402 IV. Bight Bank. ROME. e. jne Vatican:
grand-father of the illustrious Africanus, and consul 298 B.C., with
a remarkable inscription in Saturnine verse, recording his virtues
and achievements. It was found in 1780 in the tomb of the Scipios
(see p. 333; comp. also p. Ivi) on the Via Appia, at the same time
as that of his son L. Corn. Scipio, consul 259 B.C., and that of
P. Corn. Scipio (son of Africanus), flamen dialis, whose inscriptions
are built into the surrounding walls. The bust on the sarcophagus
has been groundlessly regarded as that of the poet Ennius.
We next enter (comp. ground-plan, p. 392) the —
*Museo Chiaramonti, arranged in one half of a corridor
330 yds. long, which is divided by pilasters into thirty sections
numbered with Roman numerals. As the entrance was formerly at
the other end, the numbers now begin with —
Section XXX. Torso of a colossal statue of the goddess Roma.
Above is a relief of three women (the portions here restored in
plaster are to be found in the Thermae Museum, No. 359; p. 197).
The door on the right here leads into the Giardino della Pigna
(p. 405). — Section XXIX. Left, *704. Ulysses handing the goblet
to Polyphemus; 693. Wreathed. head of Hercules, after Scopas
(p. 1). — XXVIII. Left, 682. Colossal statue of Antoninus Pius,
from Hadrian's Villa. — XXVII. Left, 652. Head of a Centaur;
643. Relief of the Birth of Erichthonios (Gaea hands the child to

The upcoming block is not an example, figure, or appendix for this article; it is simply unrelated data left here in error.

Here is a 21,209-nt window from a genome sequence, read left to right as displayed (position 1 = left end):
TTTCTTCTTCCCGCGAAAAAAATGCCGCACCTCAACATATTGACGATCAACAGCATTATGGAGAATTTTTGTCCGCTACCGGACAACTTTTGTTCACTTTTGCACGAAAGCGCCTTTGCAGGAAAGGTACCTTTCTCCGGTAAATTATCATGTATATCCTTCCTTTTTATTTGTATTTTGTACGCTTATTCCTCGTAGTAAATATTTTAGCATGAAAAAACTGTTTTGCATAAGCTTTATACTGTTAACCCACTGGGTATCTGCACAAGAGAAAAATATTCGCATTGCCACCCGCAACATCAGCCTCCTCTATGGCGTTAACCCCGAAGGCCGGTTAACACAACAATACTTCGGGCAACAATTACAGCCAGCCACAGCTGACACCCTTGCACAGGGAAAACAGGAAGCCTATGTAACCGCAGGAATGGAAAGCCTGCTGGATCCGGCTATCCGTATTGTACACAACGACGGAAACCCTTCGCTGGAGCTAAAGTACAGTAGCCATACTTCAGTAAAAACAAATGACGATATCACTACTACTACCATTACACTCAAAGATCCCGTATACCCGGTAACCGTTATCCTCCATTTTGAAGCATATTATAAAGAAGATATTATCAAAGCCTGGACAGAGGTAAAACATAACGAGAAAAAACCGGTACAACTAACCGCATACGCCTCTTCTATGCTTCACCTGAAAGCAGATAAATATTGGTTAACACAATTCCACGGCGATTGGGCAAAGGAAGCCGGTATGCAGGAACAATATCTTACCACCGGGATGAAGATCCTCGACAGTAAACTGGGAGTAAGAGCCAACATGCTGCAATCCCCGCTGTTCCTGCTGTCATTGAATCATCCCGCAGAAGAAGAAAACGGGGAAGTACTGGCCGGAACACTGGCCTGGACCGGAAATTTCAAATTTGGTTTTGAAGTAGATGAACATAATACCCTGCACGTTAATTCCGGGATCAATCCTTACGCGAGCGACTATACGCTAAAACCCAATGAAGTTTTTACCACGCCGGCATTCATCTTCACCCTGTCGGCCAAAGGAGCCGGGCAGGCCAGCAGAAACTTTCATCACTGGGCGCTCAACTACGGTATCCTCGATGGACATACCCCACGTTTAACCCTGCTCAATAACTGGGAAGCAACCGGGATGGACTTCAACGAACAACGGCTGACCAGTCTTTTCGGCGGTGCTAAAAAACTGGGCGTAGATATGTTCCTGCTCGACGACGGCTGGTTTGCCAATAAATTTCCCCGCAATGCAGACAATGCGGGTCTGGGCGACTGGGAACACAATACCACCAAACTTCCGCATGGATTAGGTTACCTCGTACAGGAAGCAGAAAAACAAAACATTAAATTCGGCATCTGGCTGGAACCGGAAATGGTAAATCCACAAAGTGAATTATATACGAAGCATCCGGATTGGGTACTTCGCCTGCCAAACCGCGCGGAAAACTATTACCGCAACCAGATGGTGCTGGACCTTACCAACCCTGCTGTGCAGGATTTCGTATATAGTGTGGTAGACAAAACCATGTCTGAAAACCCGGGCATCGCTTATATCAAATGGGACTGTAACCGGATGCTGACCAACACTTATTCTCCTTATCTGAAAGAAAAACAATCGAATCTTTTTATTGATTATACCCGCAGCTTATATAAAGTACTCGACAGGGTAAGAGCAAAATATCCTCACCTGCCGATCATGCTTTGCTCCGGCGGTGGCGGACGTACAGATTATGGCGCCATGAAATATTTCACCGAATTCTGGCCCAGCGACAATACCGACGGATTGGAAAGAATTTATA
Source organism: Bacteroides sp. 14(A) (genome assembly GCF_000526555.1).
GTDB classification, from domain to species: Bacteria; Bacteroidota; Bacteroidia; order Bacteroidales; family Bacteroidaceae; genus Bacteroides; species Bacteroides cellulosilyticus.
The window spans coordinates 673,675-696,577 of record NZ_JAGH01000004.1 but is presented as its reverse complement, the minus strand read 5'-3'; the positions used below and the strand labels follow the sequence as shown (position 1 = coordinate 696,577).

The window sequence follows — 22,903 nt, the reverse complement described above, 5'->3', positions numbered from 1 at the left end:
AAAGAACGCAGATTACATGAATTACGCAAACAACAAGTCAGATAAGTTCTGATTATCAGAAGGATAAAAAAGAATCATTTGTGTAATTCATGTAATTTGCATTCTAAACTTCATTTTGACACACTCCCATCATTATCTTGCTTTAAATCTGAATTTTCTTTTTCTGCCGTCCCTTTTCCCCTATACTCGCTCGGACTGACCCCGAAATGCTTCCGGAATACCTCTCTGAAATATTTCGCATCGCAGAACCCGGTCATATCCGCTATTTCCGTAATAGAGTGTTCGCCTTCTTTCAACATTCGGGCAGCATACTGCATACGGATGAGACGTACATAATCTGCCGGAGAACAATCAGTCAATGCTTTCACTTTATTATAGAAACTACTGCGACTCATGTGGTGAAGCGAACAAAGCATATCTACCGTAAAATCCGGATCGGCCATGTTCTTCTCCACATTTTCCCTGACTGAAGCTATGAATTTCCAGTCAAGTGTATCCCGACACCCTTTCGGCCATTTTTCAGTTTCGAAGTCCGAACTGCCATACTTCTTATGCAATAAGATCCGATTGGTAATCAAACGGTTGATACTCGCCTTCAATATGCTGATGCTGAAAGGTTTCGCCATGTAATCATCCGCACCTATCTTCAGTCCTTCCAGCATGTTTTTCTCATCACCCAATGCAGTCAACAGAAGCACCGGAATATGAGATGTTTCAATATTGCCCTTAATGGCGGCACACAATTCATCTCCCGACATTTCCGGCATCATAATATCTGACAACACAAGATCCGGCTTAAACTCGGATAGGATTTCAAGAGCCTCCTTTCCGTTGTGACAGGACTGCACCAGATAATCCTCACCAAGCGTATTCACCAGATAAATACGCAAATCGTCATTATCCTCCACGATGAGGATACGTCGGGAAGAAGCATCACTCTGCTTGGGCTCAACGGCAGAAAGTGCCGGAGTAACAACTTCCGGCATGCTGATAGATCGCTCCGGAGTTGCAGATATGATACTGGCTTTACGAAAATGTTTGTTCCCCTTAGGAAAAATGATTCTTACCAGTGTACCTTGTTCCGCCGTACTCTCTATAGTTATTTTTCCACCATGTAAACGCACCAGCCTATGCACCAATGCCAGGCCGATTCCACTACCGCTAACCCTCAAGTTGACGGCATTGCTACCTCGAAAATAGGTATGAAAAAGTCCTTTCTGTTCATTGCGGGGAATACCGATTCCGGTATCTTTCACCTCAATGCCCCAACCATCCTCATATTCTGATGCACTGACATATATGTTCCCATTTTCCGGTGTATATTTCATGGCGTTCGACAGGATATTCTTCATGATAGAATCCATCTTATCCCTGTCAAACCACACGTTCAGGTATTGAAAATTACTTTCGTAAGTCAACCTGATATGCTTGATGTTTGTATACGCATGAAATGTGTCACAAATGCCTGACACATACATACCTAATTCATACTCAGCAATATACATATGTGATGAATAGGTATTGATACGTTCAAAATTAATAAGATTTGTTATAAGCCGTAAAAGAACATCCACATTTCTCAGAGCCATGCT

Athena); *644. Dancing Women, relief. — XXVI. Left, 636.
Hercules and Telephus; right, 638. Torso of a fleeing girl. —
XXV. Left, *607. Head of Neptune, in Pentelic marble, from
Ostia; above, 593, 596, 594. Greek reliefs. — XXIV. Left, 588.
Bacchus with a satyr; 587. Ganymede. — XXIII. Left, 561.
Portrait-bust. — XXII. Right, 547. Isis (comp. p. liii); left, 544.
Silenus. — XXI. Left, *513a. Head of Venus, in Greek marble;
512, 510a. Roman portrait-busts; right, 535. Head of a dying
Gaul, in marble from Asia Minor (comp. p. liii). — XX. Right, 497.
Representation of a mill; 497 a. Children playing with nuts (comp.
No. 19, p. 395, and statuette in the New Capitoline Collection,
p. 280); left, 495. Cupid bending his bow; *494. Tiberius, a
colossal sitting figure, found in 1796 at Piperno. — XIX. *465.
Fragment of a relief of the so-called Mourning Penelope, of finer
workmanship than the better preserved replica in the Galleria
delle Statue (p. 398). — XVII. Right, 441. Alcibiades(?); left,
422. Demosthenes; *420. Head of Vulcan; *423, 419, 417. Roman
busts of boys. — XVI. Left, 401. Augustus, 400. Tiberius sitting,
both from Veii. — XV. Left, *372a. Greek relief in Boeotian lime¬
stone, with fragment of a rider recalling the frieze of the Parthe¬
non; above, 360. Archaic relief of three draped Graces, a copy of a
famous antique work popularly ascribed to the philosopher Socrates
(who was a sculptor in his youth), fragments of which were found
in the Acropolis at Athens. — XIV. Left, 353. Nymph; 352. Paris.